I remember there was a short-lived video store there. My dad refused to rent the Twisted Sister Stay Hungry video for me. He didn’t like the look of the “guy with the ham bone” on the front cover.

In 1987, something remarkable happened. Stanley Park Mall got its first actual record store: A&A Records and Tapes. Suddenly I had close access to all kinds of music, including 12” singles. I remember flipping through their Aerosmith and Europe singles, thinking “Woah, there are songs here I have never heard of.”

We still checked Zellers, but A&A became the place for us. In fact there were even A&A coupons on the back of every box of Kellogg’s Frosted Flakes. $1.00 off tapes! We sure cashed in a lot of A&A coupons that year. I loved checking out their front charts too. Vinyl was still happening, and the front chart was a big huge display of records. Much larger and more eye catching than a CD chart. I remember rejoicing when Judas Priest’s Ram It Down was on it.

I have clear memories of Bob Schipper and I walking to the mall in early April of 1988 to pick up a new release. Two copies of course; one for each of us. Iron Maiden’s Seventh Son of a Seventh Son was an album we had been looking forward to, and we both got it on that cold Saturday in April 1988.  (It took a while to adjust to the new Maiden sound, but Bob’s immediate favourite was “Infinite Dreams”.)

In 1989 I got my first real job, and it was at that very mall. The grocery store Zehrs was my first pay cheque. I cut my hair short for that job and was teased for it at school. Not only that, but suddenly I also needed glasses!  It was a pretty drastic image change.  But it was a cool work experience. Not only was I working at Zehrs with my best friend Bob, but my dad was still working in the mall too. All three of us in one place!

I was pretty loyal to A&A during those years at the mall, but in 1990 they went under. The last thing I ever bought at an A&A (though a different location) was a CD of Steve Vai’s Flex-Able and some blank tapes.

Yet every cloud has a silver lining. A former employee of A&A Records at our mall location decided to open a business of his own. Guess who he went to for the bank loan?  My dad!  Six months after A&A closed, he opened his own record store in that mall. The rest is history. The store that I now call “The Record Store” hired me on in July of 1994. And he’s still in business in 2018, albeit not in that mall anymore which suffered a slow and steady decline in the 90s.

There are no record stores in the mall anymore. Zellers went under, and Walmart took over. Their tiny little entertainment section is the only place to buy a CD. The bank is still there, and so is the grocery store, but my Little Short Shop is long gone. There isn’t much left. No Baskin Robbins, no 31 flavors.  Bargain shops and discount stores have replaced all the places I used to frequent as a kid. Sad, but not unexpected.

The strange thing is, as much as the mall has changed, I still get a huge shot of nostalgia when I walk into that Walmart that used to be my Zellers. Like a déjà vu, suddenly I am hit with the memory of finding a rare GI Joe, or flipping through Judas Priest tapes. The mall I knew from long ago is no longer the same, but the memory remains.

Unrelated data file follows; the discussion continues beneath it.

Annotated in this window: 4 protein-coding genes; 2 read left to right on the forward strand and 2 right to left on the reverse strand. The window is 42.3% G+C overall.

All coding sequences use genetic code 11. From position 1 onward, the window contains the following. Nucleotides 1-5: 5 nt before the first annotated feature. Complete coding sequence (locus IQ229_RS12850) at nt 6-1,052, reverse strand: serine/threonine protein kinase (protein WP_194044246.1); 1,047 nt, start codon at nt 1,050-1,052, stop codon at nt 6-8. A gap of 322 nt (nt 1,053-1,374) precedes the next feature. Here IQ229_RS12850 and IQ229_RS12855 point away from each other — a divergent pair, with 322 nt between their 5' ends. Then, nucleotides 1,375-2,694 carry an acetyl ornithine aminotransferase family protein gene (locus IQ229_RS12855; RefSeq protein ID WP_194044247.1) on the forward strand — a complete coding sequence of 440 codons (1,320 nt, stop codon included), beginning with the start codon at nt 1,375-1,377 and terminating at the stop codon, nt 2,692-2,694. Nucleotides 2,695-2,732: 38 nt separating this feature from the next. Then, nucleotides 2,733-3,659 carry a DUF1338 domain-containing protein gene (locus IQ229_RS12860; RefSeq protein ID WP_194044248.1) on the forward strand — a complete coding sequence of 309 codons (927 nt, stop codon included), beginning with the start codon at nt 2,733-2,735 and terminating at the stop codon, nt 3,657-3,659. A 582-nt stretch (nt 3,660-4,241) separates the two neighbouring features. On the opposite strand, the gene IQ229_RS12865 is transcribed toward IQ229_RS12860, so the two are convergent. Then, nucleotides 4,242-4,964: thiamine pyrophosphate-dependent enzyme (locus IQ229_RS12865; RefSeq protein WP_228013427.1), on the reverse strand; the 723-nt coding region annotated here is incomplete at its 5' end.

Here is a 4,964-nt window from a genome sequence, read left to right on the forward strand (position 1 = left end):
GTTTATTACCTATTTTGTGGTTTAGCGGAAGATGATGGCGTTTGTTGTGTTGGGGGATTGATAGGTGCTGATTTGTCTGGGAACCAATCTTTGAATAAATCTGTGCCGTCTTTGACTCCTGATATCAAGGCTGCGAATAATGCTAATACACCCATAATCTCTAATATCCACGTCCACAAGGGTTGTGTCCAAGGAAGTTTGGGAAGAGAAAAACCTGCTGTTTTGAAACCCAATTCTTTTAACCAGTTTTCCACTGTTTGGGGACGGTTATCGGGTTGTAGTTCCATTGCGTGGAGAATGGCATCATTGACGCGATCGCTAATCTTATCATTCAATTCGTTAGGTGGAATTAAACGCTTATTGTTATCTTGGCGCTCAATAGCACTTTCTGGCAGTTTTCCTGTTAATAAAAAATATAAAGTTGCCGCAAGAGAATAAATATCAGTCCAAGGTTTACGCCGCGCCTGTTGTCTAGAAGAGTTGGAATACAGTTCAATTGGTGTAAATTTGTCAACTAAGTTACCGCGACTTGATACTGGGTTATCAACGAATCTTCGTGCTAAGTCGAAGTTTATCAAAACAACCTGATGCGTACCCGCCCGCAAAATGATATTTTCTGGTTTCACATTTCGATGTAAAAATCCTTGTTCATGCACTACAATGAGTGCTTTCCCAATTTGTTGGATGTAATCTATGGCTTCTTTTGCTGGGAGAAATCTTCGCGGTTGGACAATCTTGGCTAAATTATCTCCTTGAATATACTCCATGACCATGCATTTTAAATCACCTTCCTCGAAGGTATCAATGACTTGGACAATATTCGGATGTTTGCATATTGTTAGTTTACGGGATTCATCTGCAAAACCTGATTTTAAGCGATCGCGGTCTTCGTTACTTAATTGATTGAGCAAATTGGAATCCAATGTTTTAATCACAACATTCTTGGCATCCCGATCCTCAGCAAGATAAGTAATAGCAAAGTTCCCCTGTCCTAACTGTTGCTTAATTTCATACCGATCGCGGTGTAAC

REVIEW: Twisted Sister – A Twisted Christmas (2006)

TWISTED SISTERA Twisted Christmas (2006 Razor & Tie)

One thing I love about Christmas time is the ability to knock out all these Christmas album reviews.  I can only listen to this stuff seasonally, and I wouldn’t subject you to it otherwise.  In my quest to Review Everything I Own and Then Some, we must occasionally delve into Christmas music.

Rock bands doing Christmas tunes is…well, I mean it worked out OK for Elvis, and then later on Twisted Sister and the guys from Trans-Siberian Orchestra.  Each of those artists had success with Christmas music for good reasons, but I think Twisted Sister’s was purely the novelty value of it.  The humour.  The nudge-nudge-jokey-ness of it.  It wasn’t that they made a Christmas album laden with integrity.  It’s a joke album as the intro implies.

The album commences with Dee & company singing a traditional acoustic version of “Have Yourself A Merry Little Christmas”.  They are then interrupted by someone saying “This isn’t Twisted Sister!”  It then goes metal with a dash a punk.  “Ho ho ho!  Let’s go!”

The biggest joke is that, apparently, “We’re Not Gonna Take It” was always just “Oh Come All Ye Faithful” in disguise.  This was the big Christmas hit that put Twisted back in the spotlight, and it’s certainly the most enjoyable track on the CD.

Songs follow vague heavy metal blueprints.  “White Christmas” is imbued with an Iron Maiden gallop and a couple chords from “SMF”.  One thing is clear, and that is Dee Snider’s voice still has it.  The guy is a hell of a singer, period.  He’s joined by Lita Ford on “I’ll be Home for Christmas”, in the style of Twisted’s original epic ballad “The Price”.  Unfortunately this one stinks like Christmas cheese that should have been thrown out last year.  A shouty “Silver Bells” is done with a splash of AC/DC, but ends up sounding more like Poison.  Bassist/producer Mark “The Animal” Mendoza has a pretty kickass bass solo, though.